With the relationship established, the client then proceeds to investigate the experiential imagery with mindfulness. This second quality of mindfulness is the open and receptive awareness that allows us to see the deeper structure of experience. Mindfulness is always a movement from the superficial surface appearance to the deeper experience of things. As we investigate in this way, we naturally discover more of the detailed structure of the experiential imagery. We begin to notice particular colors and shapes and other sub-modalities that encode the feeling energy that makes up the trauma. The imagery may be mostly memory-based imagery, but on closer examination there may be more abstract or surrealistic dimensions which add meaning. As we uncover all these details of the imagery - colors, shapes, movement, position, texture - we are entering a rich ground for therapy. We can experiment by making small changes in the imagery and observing how it affects the emotion. Even better than this, is to maintain our mindfulness and allow the imagery to change by itself. Imagery is the natural language of the psyche; the mind thinks in pictures, not words. When we allow the imagery to change without interference and over-interpretation, then we are essentially allowing the psyche to heal itself and this will always be more effective than imposing our ideas.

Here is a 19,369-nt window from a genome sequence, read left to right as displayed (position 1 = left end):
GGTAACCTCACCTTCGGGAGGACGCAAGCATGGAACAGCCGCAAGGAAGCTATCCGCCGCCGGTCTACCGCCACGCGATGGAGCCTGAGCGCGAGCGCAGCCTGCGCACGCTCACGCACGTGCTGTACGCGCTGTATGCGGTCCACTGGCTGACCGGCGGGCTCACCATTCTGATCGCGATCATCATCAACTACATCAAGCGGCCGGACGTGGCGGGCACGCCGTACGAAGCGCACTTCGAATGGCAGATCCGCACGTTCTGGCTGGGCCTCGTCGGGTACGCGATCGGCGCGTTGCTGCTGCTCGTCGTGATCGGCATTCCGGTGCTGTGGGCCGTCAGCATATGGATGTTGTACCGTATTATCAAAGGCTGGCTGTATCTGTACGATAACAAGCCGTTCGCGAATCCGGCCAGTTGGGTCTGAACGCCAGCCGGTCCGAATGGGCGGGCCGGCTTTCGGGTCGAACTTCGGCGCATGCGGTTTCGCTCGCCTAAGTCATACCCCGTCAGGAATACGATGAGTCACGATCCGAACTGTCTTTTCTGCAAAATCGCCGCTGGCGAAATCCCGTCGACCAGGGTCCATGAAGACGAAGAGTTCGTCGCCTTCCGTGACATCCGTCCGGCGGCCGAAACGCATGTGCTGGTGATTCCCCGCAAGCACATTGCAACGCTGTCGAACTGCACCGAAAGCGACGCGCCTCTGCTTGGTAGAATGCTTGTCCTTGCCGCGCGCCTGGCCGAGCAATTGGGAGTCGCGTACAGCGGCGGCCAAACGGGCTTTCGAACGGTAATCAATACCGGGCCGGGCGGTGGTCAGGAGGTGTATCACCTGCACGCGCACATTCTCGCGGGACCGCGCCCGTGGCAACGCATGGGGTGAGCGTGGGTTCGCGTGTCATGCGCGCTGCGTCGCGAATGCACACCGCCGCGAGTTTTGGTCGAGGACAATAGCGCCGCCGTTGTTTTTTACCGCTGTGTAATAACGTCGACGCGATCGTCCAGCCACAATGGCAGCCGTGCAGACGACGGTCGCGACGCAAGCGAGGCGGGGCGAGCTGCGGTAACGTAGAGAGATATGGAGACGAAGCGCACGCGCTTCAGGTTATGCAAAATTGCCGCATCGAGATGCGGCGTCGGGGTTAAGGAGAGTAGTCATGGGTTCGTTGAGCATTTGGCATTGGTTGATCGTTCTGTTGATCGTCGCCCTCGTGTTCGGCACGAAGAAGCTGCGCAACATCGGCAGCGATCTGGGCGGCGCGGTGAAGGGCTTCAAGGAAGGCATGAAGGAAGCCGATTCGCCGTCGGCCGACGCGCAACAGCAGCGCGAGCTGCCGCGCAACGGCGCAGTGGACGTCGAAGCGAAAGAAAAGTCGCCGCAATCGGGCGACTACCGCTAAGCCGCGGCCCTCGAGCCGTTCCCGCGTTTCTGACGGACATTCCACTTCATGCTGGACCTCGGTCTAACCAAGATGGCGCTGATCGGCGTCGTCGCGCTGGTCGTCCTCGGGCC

Throughout the whole process of Mindfulness Psychotherapy with Experiential Imagery, the client is repeatedly exposed to the source of his fear, but in a way that doesn't involve being overwhelmed. This exposure desensitization effect is regarded by most schools of psychotherapy as an essential part of overcoming PTSD and mindfulness provides a very subtle and specific way of doing this.

Peter Strong, PhD is a scientist and Buddhist psychotherapist who specializes in the study of mindfulness and its application in Mindfulness Meditation Therapy. He teaches mindfulness meditation (vipassana) and works with individuals and couples using Mindfulness Meditation Therapy for resolving difficult emotional problems, including anxiety, depression, phobias, grief and trauma and the management of anger and stress. Besides face-to-face work, Peter also works with individuals and couples online via email and web conferencing. Visit http://www.counselingtherapyonline.com to learn more about online mindfulness therapy.

Also, visit my YouTube Channel to learn more about online therapy for PTSD and other emotional problems: http://www.youtube.com/user/pdmstrong

Email inquiries welcome.